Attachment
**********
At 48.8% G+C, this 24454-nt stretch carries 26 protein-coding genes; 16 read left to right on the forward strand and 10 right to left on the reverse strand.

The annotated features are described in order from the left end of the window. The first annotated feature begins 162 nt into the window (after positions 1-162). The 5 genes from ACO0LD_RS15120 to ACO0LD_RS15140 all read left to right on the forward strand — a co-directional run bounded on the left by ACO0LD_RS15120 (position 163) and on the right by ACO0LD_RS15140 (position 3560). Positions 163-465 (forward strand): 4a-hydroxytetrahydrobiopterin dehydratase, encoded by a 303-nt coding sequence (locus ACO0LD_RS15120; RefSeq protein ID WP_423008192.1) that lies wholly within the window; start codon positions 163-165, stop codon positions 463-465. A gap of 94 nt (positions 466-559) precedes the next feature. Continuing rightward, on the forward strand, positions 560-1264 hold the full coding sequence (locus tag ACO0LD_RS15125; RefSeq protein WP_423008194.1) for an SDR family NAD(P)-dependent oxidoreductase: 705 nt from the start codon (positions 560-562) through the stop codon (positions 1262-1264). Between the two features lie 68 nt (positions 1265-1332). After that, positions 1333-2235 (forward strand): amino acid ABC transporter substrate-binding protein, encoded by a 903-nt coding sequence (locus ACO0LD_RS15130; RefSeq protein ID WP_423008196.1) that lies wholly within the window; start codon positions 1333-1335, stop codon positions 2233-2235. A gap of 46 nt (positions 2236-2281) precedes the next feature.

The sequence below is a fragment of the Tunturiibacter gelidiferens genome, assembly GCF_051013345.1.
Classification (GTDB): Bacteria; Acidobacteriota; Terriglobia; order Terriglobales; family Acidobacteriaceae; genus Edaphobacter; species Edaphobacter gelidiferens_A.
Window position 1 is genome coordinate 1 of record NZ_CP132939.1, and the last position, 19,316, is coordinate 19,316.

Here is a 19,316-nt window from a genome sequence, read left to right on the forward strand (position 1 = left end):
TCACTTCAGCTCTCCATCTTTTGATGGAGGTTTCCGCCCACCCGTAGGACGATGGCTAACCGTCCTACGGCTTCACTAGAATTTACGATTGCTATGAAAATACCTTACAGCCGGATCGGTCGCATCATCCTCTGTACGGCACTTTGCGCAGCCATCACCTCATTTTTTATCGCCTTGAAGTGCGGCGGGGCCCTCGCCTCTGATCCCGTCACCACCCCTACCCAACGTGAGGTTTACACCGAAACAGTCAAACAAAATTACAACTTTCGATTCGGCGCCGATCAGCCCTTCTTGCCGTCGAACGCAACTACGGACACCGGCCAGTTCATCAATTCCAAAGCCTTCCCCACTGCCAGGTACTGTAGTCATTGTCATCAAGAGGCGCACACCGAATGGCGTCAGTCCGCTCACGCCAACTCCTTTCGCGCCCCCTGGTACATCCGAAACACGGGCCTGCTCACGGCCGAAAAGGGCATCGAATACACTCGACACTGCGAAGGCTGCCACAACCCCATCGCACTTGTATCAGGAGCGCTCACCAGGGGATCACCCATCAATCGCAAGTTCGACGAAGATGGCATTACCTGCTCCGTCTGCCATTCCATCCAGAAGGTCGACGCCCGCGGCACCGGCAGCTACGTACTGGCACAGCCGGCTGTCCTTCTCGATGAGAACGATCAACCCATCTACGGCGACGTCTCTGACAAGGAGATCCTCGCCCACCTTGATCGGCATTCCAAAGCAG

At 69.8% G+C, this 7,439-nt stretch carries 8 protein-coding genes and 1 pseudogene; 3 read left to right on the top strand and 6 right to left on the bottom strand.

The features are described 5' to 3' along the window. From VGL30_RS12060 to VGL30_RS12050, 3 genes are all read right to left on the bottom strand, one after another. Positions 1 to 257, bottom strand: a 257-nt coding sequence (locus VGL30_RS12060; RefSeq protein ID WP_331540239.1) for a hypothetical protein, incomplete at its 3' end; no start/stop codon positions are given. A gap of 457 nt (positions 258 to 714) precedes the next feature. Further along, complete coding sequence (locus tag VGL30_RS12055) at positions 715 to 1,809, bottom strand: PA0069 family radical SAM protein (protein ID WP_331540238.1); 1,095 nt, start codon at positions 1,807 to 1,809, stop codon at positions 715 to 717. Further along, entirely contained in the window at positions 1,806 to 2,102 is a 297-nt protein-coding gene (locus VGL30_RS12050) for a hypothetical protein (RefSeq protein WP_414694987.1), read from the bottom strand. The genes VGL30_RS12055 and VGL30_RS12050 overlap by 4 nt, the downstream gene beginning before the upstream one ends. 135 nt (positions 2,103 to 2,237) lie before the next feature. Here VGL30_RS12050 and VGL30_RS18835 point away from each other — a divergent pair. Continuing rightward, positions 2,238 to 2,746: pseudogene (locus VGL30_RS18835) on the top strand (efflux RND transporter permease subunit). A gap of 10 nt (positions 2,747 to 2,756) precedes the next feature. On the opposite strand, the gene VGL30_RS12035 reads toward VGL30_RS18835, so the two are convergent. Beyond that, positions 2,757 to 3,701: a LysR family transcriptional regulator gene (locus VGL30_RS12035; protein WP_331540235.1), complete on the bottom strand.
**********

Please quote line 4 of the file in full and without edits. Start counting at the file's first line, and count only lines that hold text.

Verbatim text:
Classification (GTDB): Bacteria; Acidobacteriota; Terriglobia; order Terriglobales; family Acidobacteriaceae; genus Edaphobacter; species Edaphobacter gelidiferens_A.